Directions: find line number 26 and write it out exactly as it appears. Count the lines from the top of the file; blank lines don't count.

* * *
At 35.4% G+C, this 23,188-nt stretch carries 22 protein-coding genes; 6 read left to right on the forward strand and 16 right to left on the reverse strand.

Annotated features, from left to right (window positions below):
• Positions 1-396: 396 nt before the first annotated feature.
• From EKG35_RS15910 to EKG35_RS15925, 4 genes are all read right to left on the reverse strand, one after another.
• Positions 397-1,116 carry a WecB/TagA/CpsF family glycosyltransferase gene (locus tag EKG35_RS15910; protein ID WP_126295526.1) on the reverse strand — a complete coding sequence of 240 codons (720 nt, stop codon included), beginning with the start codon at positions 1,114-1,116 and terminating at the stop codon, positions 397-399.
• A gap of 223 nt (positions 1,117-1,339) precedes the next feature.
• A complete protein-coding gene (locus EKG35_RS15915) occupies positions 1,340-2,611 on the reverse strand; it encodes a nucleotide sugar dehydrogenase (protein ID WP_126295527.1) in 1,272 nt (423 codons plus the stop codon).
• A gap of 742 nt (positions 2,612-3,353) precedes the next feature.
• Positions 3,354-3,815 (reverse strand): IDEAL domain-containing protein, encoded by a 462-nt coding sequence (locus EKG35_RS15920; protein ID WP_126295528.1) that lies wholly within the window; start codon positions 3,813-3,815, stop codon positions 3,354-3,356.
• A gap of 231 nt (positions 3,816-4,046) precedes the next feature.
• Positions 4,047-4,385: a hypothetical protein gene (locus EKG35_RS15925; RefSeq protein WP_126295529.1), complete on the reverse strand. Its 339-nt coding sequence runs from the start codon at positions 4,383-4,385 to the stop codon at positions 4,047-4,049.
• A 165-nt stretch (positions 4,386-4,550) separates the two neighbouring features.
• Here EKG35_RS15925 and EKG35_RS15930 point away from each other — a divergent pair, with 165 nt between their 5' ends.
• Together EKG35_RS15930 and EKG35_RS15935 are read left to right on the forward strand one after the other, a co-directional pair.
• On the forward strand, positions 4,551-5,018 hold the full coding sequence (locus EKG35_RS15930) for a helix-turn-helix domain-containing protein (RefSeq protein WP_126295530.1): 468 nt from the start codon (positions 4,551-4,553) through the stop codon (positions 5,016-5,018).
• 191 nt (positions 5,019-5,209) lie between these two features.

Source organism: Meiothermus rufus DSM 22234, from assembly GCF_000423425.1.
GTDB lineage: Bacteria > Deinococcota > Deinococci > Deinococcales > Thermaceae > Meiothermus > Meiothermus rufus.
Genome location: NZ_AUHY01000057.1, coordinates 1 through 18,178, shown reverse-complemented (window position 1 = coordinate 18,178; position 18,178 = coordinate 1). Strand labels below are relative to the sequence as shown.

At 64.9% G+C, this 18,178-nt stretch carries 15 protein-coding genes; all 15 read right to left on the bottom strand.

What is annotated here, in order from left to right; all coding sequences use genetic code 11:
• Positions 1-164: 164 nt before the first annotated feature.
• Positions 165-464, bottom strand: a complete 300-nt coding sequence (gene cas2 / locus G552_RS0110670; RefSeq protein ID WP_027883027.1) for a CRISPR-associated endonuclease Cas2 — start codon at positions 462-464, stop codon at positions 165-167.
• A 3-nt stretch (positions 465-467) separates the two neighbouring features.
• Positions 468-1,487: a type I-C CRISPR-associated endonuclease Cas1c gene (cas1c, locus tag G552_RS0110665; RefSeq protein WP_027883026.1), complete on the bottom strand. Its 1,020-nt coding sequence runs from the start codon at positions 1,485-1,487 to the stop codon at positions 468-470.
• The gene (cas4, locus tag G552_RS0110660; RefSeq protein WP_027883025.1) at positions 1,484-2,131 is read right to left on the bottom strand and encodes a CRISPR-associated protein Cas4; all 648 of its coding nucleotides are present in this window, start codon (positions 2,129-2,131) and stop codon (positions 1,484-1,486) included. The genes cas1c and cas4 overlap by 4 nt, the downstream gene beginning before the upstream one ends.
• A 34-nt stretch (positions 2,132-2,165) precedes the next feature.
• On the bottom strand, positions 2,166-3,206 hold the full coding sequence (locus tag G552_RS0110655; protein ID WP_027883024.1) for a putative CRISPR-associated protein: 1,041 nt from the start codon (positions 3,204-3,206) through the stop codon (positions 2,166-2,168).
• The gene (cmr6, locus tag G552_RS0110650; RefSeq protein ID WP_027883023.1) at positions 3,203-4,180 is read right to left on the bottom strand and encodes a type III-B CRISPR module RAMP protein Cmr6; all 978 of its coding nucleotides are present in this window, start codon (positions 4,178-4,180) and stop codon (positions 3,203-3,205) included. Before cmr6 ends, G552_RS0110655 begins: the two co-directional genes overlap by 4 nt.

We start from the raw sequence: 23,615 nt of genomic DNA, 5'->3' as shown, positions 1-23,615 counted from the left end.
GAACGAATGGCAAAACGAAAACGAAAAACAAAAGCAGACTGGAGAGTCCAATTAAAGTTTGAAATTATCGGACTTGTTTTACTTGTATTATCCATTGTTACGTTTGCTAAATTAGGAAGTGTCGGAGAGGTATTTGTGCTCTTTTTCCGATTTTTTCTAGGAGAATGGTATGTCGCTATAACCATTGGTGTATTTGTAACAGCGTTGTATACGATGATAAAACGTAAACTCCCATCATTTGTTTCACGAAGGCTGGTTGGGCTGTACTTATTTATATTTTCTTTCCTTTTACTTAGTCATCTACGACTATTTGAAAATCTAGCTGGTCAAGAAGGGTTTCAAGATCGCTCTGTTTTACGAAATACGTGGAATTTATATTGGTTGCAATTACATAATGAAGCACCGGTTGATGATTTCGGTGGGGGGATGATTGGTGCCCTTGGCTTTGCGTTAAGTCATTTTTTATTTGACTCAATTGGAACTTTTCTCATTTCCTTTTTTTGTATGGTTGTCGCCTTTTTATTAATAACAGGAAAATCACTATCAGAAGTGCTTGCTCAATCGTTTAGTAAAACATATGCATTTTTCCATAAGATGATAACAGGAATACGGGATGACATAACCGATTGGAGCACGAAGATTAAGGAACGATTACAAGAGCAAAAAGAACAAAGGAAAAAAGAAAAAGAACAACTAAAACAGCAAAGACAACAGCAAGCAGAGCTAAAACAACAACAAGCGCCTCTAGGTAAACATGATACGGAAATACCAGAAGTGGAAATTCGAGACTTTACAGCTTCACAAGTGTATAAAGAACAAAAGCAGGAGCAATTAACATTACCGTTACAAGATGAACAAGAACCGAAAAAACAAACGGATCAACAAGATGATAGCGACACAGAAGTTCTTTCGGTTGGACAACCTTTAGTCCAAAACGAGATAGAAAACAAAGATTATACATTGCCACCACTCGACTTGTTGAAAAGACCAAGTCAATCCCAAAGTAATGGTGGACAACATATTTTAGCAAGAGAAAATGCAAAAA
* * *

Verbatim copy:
• The gene (cas4, locus tag G552_RS0110660; RefSeq protein WP_027883025.1) at positions 1,484-2,131 is read right to left on the bottom strand and encodes a CRISPR-associated protein Cas4; all 648 of its coding nucleotides are present in this window, start codon (positions 2,129-2,131) and stop codon (positions 1,484-1,486) included. The genes cas1c and cas4 overlap by 4 nt, the downstream gene beginning before the upstream one ends.